The nausea subsided and the partial obstruction cleared two days later!
The first infusion site was in her leg. Within a day and a half the area “tissued”. A common side effect associated with subcutaneous injections is injection-site reaction such as swelling, redness, and pain. We phoned Hospice and the Nurse promptly came and the needle was reinserted into the arm. Within two hours the needle came out again and the morphine was running onto the skin. It was too late for the Hospice Nurse to return and to re-insert the needle so Vic went to the doctor and he relocated the needle into the abdominal area.
Last night the tissue in the abdominal area had tissued again. It was also bloody and the morphine was running onto the skin and not into the tissue. Vic was nauseous with pain. I had no option but to remove the needle and re-inserting it into a different site.
“I think we should put it into the other side of your tummy” I said
“Mommy, I will insert the needle if you help me…” Vic replied
“No sweetie” I said. “I will do it”
My heart was in my throat. I removed the needle and cleaned the injection site. I disinfected the new site that I had identified. I took the needle in my hand and lifted the skin. I pushed the needle against the skin. I assumed that the needle would just slide in… It did not just slide in! There was resistance!! I let go of the skin and changed my position. I could hear and feel my heart pounding in my ears! I again took my child’s skin between my fingers and pulled it upward.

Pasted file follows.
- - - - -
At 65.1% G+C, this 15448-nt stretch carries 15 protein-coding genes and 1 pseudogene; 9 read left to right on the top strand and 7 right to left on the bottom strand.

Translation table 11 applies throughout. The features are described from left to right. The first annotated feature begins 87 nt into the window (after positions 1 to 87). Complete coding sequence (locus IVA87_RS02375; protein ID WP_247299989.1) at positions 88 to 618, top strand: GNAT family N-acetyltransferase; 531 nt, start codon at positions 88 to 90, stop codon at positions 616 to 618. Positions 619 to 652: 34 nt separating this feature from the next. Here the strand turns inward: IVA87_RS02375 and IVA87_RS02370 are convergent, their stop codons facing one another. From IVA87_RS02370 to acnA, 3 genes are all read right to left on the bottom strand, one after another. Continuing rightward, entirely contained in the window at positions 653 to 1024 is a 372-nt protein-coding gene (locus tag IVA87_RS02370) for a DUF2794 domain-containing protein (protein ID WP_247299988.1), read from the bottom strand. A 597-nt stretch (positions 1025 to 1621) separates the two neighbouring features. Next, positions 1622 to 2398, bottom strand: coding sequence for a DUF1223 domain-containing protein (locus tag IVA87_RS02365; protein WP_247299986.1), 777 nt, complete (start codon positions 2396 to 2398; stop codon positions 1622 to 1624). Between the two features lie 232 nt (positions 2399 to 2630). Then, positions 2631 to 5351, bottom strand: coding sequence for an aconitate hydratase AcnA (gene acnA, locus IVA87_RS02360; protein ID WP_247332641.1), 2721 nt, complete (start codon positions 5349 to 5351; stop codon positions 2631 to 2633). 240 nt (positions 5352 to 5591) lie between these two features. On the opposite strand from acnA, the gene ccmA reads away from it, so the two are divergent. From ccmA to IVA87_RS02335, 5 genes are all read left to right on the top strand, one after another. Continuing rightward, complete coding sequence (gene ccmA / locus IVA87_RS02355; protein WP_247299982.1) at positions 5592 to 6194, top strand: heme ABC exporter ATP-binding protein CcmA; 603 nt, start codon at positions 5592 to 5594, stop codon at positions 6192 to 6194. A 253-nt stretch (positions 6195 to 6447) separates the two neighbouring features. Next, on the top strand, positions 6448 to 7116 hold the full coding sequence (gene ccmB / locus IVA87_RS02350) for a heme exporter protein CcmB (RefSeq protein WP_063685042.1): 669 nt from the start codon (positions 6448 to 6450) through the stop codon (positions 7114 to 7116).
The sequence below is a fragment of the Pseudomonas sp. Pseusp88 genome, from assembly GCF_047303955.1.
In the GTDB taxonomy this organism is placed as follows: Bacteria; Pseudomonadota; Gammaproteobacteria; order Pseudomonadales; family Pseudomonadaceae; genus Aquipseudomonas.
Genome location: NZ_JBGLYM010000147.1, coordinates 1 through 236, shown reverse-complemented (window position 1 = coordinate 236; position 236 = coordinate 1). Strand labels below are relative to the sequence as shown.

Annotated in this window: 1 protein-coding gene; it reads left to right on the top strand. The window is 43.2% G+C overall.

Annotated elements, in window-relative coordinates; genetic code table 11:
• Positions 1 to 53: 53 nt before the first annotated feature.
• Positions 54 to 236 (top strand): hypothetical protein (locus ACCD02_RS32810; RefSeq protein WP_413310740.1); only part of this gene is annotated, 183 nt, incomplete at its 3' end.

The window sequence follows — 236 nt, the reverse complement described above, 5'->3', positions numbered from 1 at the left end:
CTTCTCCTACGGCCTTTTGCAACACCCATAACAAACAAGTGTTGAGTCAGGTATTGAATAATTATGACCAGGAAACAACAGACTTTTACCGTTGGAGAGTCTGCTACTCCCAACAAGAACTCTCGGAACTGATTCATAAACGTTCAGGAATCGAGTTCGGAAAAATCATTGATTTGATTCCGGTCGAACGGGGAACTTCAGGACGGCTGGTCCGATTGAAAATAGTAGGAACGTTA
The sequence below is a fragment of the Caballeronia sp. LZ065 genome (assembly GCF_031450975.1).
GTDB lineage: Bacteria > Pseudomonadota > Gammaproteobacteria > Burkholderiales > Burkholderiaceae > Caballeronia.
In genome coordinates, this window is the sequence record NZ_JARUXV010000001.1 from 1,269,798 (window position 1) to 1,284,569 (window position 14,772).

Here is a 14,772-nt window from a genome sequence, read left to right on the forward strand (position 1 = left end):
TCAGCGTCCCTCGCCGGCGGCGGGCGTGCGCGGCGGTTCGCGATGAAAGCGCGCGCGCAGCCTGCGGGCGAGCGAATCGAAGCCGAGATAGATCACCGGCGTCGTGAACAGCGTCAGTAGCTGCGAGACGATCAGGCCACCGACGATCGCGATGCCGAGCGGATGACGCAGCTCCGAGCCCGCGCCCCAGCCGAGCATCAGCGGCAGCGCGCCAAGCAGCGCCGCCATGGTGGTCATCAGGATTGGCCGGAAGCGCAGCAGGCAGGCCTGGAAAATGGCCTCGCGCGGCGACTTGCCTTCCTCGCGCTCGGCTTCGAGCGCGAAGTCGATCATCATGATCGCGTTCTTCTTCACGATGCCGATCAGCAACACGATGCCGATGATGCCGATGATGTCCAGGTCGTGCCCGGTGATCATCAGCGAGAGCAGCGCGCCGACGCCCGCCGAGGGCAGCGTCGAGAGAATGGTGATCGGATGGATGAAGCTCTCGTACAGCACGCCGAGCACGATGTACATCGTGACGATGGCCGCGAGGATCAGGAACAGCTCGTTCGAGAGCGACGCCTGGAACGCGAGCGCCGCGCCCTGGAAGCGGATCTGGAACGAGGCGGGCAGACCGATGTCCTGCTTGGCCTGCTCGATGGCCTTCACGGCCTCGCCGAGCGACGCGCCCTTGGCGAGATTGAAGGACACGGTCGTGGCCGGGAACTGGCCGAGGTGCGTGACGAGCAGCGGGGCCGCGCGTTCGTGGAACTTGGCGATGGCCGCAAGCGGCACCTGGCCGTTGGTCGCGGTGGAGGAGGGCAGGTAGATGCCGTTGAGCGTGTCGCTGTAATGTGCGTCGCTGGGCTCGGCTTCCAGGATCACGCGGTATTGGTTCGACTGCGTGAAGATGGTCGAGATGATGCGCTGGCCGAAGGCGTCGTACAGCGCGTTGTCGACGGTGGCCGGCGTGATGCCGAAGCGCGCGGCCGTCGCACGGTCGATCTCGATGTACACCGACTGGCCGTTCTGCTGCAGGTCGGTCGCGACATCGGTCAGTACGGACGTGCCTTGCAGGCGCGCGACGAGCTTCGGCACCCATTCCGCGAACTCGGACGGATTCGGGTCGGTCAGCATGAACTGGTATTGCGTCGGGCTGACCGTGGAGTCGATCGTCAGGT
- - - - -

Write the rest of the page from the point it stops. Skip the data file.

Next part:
“Maybe I should relax my hold onto the skin…maybe the skin must more relaxed?…..” I thought.
I exerted pressure on the needle and it slid in… Sweet success!!!!
“Oh Mommy you are such a star! Thank you. That did not hurt at all!” Vic gushed.
I do not believe her. I had felt her little body tense up as the needle went in. It hurt!
My entire body shook. The bile rose in my throat and I slowly let out my breath.
We have all come such a far way. Until last night I could not watch anyone stick a needle into my child. Now I have stuck a needle into my child’s flesh. I fear that Vicky’s tissue is too poor for us to continue on the subcutaneous route…… If we do I will have to do this many more times in my life.
The good news is that I was actually able to work the whole week. It was the annual African Air and Defense Show and we exhibited. Normally I would be absolutely frantic about Vic. But I was okay with the fact that she is relatively pain free and the nursing sister visits every two days.
Vic is far more active. She is truly so much better. The partial obstruction appears to have cleared! She spends time chatting to the boys. On Saturday she took Jared shopping for a new shirt and shoes!
On Sunday morning Jared lit candles “For those we have loved and lost but will forever be in our memories♥..Gramps, Oupa Tienie, Ouma, Nan and Oupes♡” Vic handed him his baptism candle that she received 15.5 years ago at his christening. He lit his candle as he took responsibility for his own walk with God. Vic and I laid hands on him and prayed for him. It was so touching.
Vic attended Jared’s confirmation service. I have never seen a more radiant and proud mother in my entire life.
Vic has reached another milestone in her life.